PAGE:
## Directly from data
- (Just a brief discussion of this here)
- Remember, we are using R!
- So you can use any statistical method that R has
- Mixed models, non-linear models, machine learning, bayesian
```{r direct from data}
nTrees <- 50
diamCM <- rlnorm(nTrees, meanlog = 2, sdlog = 0.7)
height <- rnorm(nTrees, sqrt(diamCM)*2 + rnorm(nTrees))
glmObj <- glm(height ~ diamCM)
plot(diamCM, height)
summary(glmObj)
```
## Predict method
- These methods often have predict methods associated with them
- So, instead of using "fixed" parameters in simulation models
- We can use these methods which give more accurate prediction:
- given uncertainty,
- random effects,
- covariance matrix
```{r direct from data 2}
# predict with new data
predVals <- predict(glmObj, newdata = data.frame(
diamCM = rlnorm(nTrees, meanlog = 2, sdlog = 0.7)
))
```
## Using this in simulation models
- In R, everything is an object
- The `glmObj` and `predictVals` are objects
- These have many features that can be used in simulations
- plot methods
- standard errors, covariance matrices
- random effects terms
- For the first 25 years of simulation modeling in ecology, parameters were copied into simulation models and hard coded
- This made it difficult to update the simulation model if there are new data and the regression needs to be re-fit
- Using `SpaDES` we can now fit the data and use the parameters all inside the simulation
## Indirectly from data
### Pattern Oriented Modeling (POM)
- What does this mean?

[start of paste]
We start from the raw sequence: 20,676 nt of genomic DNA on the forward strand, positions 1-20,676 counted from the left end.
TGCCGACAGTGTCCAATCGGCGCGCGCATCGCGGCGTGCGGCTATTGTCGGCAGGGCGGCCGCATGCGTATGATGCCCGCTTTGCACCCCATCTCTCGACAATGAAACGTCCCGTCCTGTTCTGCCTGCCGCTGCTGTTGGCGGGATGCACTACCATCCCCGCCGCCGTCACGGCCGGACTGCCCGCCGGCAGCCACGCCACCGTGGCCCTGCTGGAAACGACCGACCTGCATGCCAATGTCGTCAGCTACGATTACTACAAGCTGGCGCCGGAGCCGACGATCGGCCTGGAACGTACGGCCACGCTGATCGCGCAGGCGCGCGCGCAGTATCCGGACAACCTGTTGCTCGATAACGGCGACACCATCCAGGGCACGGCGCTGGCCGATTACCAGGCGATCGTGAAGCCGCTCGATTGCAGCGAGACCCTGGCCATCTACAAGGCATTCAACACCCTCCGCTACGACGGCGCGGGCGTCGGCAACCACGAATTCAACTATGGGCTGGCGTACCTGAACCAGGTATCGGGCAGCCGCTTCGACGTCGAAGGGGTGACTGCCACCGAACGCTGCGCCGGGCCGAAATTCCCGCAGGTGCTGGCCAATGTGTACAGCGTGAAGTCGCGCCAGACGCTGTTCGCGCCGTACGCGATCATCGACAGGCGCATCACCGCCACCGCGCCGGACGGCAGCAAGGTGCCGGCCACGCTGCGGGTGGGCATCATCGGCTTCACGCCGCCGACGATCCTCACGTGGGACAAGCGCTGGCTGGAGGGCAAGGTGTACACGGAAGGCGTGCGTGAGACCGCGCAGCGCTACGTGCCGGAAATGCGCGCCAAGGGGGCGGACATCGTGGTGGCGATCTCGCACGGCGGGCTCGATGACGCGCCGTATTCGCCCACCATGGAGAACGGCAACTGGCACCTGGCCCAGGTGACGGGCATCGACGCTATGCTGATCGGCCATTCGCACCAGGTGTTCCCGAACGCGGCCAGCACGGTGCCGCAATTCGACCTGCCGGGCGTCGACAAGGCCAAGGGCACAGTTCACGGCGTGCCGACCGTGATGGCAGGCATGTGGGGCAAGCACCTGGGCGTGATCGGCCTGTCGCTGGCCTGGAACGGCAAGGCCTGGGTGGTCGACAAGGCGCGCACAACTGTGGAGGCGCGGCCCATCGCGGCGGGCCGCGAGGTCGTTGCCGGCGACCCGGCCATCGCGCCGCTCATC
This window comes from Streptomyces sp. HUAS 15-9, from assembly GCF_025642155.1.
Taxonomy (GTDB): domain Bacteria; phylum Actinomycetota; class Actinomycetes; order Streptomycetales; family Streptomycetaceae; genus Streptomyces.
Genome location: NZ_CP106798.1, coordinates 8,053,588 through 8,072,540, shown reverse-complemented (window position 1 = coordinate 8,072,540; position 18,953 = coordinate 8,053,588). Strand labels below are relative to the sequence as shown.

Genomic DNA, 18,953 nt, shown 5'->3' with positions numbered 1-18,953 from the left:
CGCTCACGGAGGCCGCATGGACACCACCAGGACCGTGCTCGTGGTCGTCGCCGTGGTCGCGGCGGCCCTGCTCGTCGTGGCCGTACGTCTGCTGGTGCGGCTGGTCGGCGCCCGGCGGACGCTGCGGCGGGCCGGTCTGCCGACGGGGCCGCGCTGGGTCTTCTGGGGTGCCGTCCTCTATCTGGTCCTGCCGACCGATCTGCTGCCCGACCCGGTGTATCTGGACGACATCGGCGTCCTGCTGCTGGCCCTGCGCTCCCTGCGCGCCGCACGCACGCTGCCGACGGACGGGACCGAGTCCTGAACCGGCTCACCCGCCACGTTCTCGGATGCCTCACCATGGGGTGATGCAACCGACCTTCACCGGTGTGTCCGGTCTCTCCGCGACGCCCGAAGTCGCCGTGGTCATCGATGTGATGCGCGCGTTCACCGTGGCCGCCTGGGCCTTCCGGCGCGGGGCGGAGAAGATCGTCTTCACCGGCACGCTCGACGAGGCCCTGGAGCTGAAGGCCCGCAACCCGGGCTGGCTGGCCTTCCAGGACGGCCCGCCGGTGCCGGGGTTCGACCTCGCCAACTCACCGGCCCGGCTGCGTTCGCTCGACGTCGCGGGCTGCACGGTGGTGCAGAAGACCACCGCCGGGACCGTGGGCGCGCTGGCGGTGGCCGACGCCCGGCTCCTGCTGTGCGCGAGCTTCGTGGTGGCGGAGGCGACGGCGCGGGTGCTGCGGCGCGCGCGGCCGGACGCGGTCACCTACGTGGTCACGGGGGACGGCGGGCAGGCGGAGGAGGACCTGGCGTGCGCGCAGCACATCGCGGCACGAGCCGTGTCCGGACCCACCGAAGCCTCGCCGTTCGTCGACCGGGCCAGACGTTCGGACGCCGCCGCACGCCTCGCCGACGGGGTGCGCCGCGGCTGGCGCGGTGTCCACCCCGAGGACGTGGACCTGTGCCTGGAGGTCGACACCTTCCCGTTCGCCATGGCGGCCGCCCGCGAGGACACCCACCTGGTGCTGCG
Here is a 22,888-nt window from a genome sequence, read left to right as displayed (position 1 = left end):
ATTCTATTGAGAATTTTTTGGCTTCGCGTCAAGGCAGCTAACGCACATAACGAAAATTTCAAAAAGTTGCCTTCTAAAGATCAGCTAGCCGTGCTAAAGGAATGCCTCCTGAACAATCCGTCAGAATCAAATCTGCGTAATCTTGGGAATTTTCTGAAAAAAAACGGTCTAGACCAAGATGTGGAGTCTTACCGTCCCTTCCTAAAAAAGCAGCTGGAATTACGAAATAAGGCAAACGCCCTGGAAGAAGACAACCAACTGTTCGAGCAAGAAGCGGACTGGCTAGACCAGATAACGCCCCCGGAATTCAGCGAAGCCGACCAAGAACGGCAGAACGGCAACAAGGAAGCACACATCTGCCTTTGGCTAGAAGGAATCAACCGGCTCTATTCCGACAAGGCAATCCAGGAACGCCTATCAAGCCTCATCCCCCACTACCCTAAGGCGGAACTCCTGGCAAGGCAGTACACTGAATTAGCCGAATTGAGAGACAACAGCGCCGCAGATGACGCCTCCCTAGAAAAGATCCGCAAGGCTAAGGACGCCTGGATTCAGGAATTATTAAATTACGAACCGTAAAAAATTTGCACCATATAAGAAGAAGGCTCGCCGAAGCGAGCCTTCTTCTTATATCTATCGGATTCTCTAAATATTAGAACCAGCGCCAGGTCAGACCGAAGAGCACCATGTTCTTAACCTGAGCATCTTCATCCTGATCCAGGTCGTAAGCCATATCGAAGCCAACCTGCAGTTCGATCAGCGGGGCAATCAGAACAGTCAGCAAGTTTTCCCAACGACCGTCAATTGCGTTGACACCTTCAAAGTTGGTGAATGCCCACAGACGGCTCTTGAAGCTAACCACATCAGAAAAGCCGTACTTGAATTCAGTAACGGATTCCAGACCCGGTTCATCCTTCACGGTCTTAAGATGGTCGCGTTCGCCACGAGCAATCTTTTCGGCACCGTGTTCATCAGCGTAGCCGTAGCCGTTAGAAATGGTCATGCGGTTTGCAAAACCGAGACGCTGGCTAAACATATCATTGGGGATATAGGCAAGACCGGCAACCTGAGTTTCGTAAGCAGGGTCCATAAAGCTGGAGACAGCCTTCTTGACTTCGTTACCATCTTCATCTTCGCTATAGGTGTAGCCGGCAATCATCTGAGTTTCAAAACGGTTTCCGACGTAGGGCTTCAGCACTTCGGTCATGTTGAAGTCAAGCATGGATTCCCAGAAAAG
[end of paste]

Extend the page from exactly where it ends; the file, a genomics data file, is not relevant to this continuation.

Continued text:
## Heuristic Optimization
- Optimization is the process of minimizing some objective function
- Heuristic optimization is when there is no derivative-based solution
- Requires simulation-based approaches
- In R, currently, `DEoptim` seems to be the best optimization package for heuristic optimization
- `POM` function in `SpaDES` uses this package
## `POM`
There are several examples in `?POM`, which we will go through:
```{r POM1}
## example 1
# What is example 1 doing?
# Run it
# What does the result mean?
```
## More complicated `POM`
- What would be next?
## More complicated `POM` - example 2
- What would be next?
```{r POM2}
## example 2
# What is example 2 doing?
# Run it
# What does the result mean?
```
## More complicated `POM` - example 3
- What would be next?
```{r POM3}
## example 3
# What is example 3 doing?
# Run it
# What does the result mean?
```
*****
Often we want to run a simulation with a variety of parameter values as inputs. This is sometimes called a simulation experiment. The `experiment` function gives us an easy interface to this.
We will use the `establishment` module that we created in exercise 4a.
# Download a module
```{r experiment}
library(SpaDES)
module.path <- file.path(dirname(tempdir()), "modules")
downloadModule("establishment", path = module.path)
setPaths(modulePath = module.path)
library(ggplot2)
modules <- list("establishment")
mySim <- simInit(modules = modules)
# make sure the plotting device is clear
clearPlot()
spades(mySim)
```
# Create an experiment
1. Find out which parameters are in this module. (Hint: where is the module? Can you open it easily from R?)
2. Pick one of the parameters and create a range of values for it.
3. Following the structure indicated in example 4 of `?experiment`, use `experiment` to run a `spades` call for each parameter set (note that `experiment` is just a wrapper around `spades`).
4. Inspect the experiment structure using `attributes(mySim)`.
5. Create a plot showing on the x axis your parameter values, and on the y-axis something like `sum(mySim$establish[])`, *i.e.*, the number of pixels that had an establishment event.
# Advanced - Create a two-parameter experiment
1. Repeat as above, but vary two parameters.
[See a solution here](https://github.com/PredictiveEcology/SpaDES-modules/blob/master/modules/establishment/establishment.Rmd)